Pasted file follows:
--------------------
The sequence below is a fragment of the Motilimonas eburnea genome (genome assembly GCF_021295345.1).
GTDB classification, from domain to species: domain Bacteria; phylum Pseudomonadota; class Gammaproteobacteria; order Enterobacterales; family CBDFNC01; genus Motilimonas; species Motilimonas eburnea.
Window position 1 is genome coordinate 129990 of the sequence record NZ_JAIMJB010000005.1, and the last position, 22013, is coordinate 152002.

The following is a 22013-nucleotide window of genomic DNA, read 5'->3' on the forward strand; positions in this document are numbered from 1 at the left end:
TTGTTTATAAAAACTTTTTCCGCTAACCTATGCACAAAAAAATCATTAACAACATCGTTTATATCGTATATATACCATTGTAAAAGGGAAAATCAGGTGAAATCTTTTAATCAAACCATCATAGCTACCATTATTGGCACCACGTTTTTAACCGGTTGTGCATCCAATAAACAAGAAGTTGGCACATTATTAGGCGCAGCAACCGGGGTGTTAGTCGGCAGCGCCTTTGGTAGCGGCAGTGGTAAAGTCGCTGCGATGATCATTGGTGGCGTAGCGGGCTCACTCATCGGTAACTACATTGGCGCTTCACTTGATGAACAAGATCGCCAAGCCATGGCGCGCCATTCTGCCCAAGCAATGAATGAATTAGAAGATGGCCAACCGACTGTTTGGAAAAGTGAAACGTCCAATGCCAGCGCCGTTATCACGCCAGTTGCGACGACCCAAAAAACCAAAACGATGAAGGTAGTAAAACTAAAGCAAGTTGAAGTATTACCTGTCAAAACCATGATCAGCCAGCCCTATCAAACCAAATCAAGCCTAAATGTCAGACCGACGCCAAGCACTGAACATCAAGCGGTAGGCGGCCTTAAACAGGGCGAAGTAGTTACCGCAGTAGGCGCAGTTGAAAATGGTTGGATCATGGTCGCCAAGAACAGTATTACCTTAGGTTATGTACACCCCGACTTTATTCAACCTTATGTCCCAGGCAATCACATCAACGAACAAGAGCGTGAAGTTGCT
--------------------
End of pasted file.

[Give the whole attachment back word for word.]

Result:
The sequence below is a fragment of the Motilimonas eburnea genome (genome assembly GCF_021295345.1).
GTDB classification, from domain to species: domain Bacteria; phylum Pseudomonadota; class Gammaproteobacteria; order Enterobacterales; family CBDFNC01; genus Motilimonas; species Motilimonas eburnea.
Window position 1 is genome coordinate 129990 of the sequence record NZ_JAIMJB010000005.1, and the last position, 22013, is coordinate 152002.

The following is a 22013-nucleotide window of genomic DNA, read 5'->3' on the forward strand; positions in this document are numbered from 1 at the left end:
TTGTTTATAAAAACTTTTTCCGCTAACCTATGCACAAAAAAATCATTAACAACATCGTTTATATCGTATATATACCATTGTAAAAGGGAAAATCAGGTGAAATCTTTTAATCAAACCATCATAGCTACCATTATTGGCACCACGTTTTTAACCGGTTGTGCATCCAATAAACAAGAAGTTGGCACATTATTAGGCGCAGCAACCGGGGTGTTAGTCGGCAGCGCCTTTGGTAGCGGCAGTGGTAAAGTCGCTGCGATGATCATTGGTGGCGTAGCGGGCTCACTCATCGGTAACTACATTGGCGCTTCACTTGATGAACAAGATCGCCAAGCCATGGCGCGCCATTCTGCCCAAGCAATGAATGAATTAGAAGATGGCCAACCGACTGTTTGGAAAAGTGAAACGTCCAATGCCAGCGCCGTTATCACGCCAGTTGCGACGACCCAAAAAACCAAAACGATGAAGGTAGTAAAACTAAAGCAAGTTGAAGTATTACCTGTCAAAACCATGATCAGCCAGCCCTATCAAACCAAATCAAGCCTAAATGTCAGACCGACGCCAAGCACTGAACATCAAGCGGTAGGCGGCCTTAAACAGGGCGAAGTAGTTACCGCAGTAGGCGCAGTTGAAAATGGTTGGATCATGGTCGCCAAGAACAGTATTACCTTAGGTTATGTACACCCCGACTTTATTCAACCTTATGTCCCAGGCAATCACATCAACGAACAAGAGCGTGAAGTTGCT